Recent news that Facebook has been in discussion with some of the biggest banks in the world has caused a bit of consternation. On the face of it, a site that is concerned more with frivolous messaging shouldn’t also be the place where you go to deal with serious matters like your personal finance.

That view of Facebook is really only the façade. When you go past that surface layer, there’s a great deal of intellect that powers the social network and a huge amount of data processing, along with number crunching. Clearly there’s more to banking than that, but it’s a big part of what a bank will offer. Then start to consider how much information you’ve already provided to Facebook. Who knows you better, your bank or Facebook? It’s probably a fairly close call but for a lot of people Facebook would come out on top. If that’s the case, who would be better placed to give you financial advice? It’s probably the entity that knows you best.

The banking industry as a whole has gone through (and is still going through) a period of much needed change. Open Banking is set to allow a number of new competitors, with innovative approaches to serving customers, into the industry. Think about whether or not you use a banking app and consider how sophisticated it is relative to Facebook’s app. Also, think about how much later banking apps arrived on smartphones compared to the Facebook app. Facebook and other forward-thinking entities are more in tune with what customers want. You can do everything you want to do, at any time of the day, at your own convenience. No waiting on hold for the next available customer service representative.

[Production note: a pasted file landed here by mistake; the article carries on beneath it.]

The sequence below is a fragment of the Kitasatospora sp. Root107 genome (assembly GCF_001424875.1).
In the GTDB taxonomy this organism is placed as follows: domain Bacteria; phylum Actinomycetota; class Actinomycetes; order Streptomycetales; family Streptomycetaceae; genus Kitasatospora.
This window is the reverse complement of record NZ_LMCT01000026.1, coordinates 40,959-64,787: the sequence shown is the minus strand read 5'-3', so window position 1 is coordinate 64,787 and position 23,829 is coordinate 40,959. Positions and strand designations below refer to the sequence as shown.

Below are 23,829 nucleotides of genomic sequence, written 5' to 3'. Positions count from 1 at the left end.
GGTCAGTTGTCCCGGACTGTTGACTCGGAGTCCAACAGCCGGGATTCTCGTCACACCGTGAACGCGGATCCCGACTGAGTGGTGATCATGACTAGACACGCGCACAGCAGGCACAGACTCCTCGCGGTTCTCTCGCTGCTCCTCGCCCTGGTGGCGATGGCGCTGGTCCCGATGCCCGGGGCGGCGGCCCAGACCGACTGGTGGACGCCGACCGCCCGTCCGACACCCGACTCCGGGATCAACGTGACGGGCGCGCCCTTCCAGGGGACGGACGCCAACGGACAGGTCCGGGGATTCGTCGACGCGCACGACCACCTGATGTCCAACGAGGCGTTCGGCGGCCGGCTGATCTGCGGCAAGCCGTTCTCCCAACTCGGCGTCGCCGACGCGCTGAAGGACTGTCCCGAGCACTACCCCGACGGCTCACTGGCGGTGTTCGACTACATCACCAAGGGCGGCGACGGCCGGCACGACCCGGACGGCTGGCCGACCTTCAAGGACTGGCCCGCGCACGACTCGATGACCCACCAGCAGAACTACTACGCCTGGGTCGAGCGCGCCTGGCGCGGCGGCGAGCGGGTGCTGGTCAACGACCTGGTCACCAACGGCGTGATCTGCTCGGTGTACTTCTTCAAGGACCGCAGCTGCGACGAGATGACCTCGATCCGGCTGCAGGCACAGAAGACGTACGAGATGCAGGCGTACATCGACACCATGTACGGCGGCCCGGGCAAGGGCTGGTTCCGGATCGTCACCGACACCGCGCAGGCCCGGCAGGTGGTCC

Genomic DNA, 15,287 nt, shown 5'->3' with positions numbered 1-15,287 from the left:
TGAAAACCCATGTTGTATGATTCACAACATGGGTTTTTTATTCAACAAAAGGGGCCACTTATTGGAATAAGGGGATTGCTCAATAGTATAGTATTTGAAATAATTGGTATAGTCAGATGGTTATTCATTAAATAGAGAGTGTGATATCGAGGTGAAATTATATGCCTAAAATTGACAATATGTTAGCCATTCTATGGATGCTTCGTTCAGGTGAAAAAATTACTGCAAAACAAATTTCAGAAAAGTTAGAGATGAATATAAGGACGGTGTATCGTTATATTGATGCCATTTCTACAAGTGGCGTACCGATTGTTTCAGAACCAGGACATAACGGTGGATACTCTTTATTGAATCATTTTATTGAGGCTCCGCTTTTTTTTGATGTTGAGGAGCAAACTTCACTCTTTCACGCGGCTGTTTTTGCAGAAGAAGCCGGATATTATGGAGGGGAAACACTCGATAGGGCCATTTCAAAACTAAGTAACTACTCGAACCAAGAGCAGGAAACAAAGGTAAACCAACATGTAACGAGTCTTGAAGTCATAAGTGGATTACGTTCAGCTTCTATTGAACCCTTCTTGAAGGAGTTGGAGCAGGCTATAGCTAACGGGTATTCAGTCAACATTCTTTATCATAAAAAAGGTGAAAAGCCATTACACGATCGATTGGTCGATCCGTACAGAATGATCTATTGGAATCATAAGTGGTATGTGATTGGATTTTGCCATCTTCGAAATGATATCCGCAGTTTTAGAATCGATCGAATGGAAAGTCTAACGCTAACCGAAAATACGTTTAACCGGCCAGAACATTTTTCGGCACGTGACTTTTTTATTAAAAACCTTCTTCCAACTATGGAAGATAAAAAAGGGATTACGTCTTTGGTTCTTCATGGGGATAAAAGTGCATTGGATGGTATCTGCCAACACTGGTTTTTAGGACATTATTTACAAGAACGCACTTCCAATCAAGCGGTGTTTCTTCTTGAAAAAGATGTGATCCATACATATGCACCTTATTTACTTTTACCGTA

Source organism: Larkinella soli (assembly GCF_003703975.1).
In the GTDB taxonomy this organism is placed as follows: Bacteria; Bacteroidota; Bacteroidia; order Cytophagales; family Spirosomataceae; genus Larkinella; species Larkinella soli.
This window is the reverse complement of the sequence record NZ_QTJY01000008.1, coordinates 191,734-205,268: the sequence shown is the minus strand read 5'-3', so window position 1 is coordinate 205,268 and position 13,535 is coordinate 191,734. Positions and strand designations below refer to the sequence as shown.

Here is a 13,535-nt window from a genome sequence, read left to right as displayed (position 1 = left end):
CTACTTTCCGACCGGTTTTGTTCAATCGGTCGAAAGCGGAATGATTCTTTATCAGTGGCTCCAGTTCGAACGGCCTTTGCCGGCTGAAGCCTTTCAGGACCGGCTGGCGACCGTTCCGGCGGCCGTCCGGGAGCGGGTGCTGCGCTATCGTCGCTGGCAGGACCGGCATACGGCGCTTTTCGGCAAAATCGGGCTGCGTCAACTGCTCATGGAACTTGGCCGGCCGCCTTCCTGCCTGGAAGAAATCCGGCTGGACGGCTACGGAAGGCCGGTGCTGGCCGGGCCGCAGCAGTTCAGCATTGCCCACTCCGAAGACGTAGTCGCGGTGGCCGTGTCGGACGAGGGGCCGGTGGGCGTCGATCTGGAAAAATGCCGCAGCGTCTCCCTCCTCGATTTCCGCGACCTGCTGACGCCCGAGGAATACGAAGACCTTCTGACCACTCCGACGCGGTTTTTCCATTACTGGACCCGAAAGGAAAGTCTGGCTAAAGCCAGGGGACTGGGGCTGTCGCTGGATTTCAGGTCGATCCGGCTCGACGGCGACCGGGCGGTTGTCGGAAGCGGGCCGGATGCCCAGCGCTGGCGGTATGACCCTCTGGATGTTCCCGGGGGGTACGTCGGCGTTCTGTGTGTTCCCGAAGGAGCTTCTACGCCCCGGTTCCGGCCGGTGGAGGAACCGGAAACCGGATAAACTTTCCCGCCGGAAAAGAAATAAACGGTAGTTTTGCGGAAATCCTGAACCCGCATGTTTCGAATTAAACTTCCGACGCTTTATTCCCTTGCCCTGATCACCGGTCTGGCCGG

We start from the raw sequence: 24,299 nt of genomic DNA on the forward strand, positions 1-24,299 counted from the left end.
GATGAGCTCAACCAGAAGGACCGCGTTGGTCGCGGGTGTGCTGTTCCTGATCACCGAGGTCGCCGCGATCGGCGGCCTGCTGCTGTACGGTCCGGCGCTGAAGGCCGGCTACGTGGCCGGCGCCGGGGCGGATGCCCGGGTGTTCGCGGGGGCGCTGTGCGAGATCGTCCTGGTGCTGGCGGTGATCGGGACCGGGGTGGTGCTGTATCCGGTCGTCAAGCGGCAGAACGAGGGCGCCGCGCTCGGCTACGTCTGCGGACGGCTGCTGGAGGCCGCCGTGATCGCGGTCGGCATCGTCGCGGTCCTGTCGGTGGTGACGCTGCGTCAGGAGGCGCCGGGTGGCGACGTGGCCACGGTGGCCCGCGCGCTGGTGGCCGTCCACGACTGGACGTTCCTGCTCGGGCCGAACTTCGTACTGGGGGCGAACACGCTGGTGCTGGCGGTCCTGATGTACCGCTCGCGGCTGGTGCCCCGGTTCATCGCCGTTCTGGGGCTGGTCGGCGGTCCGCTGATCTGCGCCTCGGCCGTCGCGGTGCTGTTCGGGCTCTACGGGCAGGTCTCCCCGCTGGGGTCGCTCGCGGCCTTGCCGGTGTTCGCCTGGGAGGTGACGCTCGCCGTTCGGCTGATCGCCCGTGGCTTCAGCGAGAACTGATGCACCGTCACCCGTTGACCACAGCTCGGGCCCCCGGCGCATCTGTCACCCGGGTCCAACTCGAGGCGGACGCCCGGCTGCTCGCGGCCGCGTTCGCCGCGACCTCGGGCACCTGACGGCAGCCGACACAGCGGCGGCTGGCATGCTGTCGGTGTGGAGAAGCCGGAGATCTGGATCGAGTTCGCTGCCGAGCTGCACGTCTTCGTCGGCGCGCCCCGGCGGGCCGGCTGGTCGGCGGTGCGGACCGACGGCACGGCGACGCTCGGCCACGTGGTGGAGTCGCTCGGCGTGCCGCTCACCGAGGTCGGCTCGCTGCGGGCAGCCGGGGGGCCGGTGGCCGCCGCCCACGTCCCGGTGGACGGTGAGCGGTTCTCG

Of course, this speed of access what necessarily be so easy to replicate with all the security measures that need to come with banking. Facebook will need to take tentative steps and it has already. Last year, Facebook introduced the ability to make payments via Messenger. Also, pre-Cambridge Analytica, Facebook had a relationship with financial institutions to allow targeted marketing based on spend behaviours. Banks sharing data isn’t uncommon practice.

The news that Facebook is in conversation with banks may have sparked concern, but if Facebook gets it right, it will strengthen its own business. By forcing the industry to be more competitive, this could also lead to better banking services for the general public.

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